It’s not just shyness: social anxiety disorder

It’s not just shyness: social anxiety disorder

“Shyness is nice, and shyness can stop you / from doing all the things in life that you’d like to,” sang The Smiths. Most people have experienced situations in their life that were awkward and uncomfortable. But there’s a difference between that momentary social discomfort before giving a big presentation or going on a date, and the mental and physical symptoms of social anxiety disorder.

According to the Anxiety and Depression Association of America, or ADAA, social anxiety disorder affects around 15 million adults in the United States. The disorder typically manifests itself in the early teen years, and the ADAA reports that most patients with social anxiety disorder report symptoms of the disorder for a decade or longer before seeking help. The Mayo Clinic describes a variety of symptoms of social anxiety disorder, including:

  • Having a fear of situations where you think you might be judged, or where you think others will notice that you look anxious
  • Worrying that you will embarrass yourself or offend someone else
  • Habitually avoiding situations that might make you the center of attention
  • Expecting the worst possible outcomes from social situations
  • Going over perceived flaws in your performance and interactions with others after an event

As with many conditions, social anxiety disorder can arise from a variety of causes. The Mayo Clinic attributes the disorder to:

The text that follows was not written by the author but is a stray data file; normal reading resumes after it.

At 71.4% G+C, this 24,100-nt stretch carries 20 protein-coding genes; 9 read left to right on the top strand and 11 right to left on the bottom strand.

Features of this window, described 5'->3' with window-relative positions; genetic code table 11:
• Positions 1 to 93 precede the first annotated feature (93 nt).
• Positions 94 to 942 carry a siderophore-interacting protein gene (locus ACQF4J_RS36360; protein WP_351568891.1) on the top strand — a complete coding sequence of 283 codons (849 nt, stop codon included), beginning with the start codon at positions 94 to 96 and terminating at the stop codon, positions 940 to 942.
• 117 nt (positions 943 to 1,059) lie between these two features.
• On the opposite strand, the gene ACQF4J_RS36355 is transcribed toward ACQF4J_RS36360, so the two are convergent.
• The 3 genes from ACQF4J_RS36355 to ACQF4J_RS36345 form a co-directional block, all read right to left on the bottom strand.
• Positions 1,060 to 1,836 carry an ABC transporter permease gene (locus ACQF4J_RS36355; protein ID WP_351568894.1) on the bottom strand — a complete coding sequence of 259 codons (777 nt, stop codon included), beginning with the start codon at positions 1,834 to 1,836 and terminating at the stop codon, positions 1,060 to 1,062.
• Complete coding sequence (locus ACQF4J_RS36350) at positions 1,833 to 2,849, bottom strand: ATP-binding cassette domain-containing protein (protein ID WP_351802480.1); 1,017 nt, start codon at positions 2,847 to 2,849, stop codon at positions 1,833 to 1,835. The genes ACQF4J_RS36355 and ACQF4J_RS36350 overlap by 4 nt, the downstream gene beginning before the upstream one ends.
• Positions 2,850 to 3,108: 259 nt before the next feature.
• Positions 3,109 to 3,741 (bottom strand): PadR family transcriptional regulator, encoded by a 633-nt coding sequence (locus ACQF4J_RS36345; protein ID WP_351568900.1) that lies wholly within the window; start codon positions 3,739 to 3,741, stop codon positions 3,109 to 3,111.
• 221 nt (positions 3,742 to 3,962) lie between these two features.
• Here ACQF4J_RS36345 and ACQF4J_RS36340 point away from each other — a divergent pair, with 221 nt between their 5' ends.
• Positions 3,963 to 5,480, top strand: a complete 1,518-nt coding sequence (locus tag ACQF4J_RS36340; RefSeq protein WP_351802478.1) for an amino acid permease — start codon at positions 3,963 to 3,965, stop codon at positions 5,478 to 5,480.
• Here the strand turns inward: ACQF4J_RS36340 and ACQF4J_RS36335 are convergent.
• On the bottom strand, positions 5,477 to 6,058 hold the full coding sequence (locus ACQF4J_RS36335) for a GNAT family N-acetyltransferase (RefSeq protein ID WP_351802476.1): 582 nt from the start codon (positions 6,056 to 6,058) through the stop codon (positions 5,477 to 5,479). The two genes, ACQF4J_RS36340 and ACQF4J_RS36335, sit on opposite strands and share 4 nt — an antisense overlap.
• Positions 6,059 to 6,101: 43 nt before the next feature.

1. Learned behaviors in the environment. The condition may develop from seeing anxious behaviors in others, or from overprotective or controlling parents.
  2. Differences in brain structure. The amygdala is an area of the brain that may have a relationship with the body’s fear response. An overactive amygdala could result in an overactive fear response, contributing to social anxiety.
  3. Genetic inheritance. Many anxiety disorders seem to run in families, although it’s not clear if this is actually due to genetics or to behaviors picked up in the family.

Social anxiety disorder, left untreated, can cause greater problems. An individual with this disorder can develop low self-esteem, trouble asserting themselves, social isolation and hypersensitivity to criticism. Additionally, the Mayo Clinic also warns additional disorders can occur along with social anxiety disorder, including major depressive disorder and substance abuse. Alcohol, which can lower inhibitions, can temporarily alleviate the symptoms of social anxiety disorder, but can also make the symptoms worse by increasing depression and irritability. The ADAA claims 20 percent of people with social anxiety disorder also deal with alcohol and substance abuse.

There’s always help. Like many disorders, social anxiety disorder can be treated with a variety of methods, including medication and therapy. If you or someone you know is dealing with social anxiety disorder, please contact us at 855-972-9459 for more information.

 

 

 

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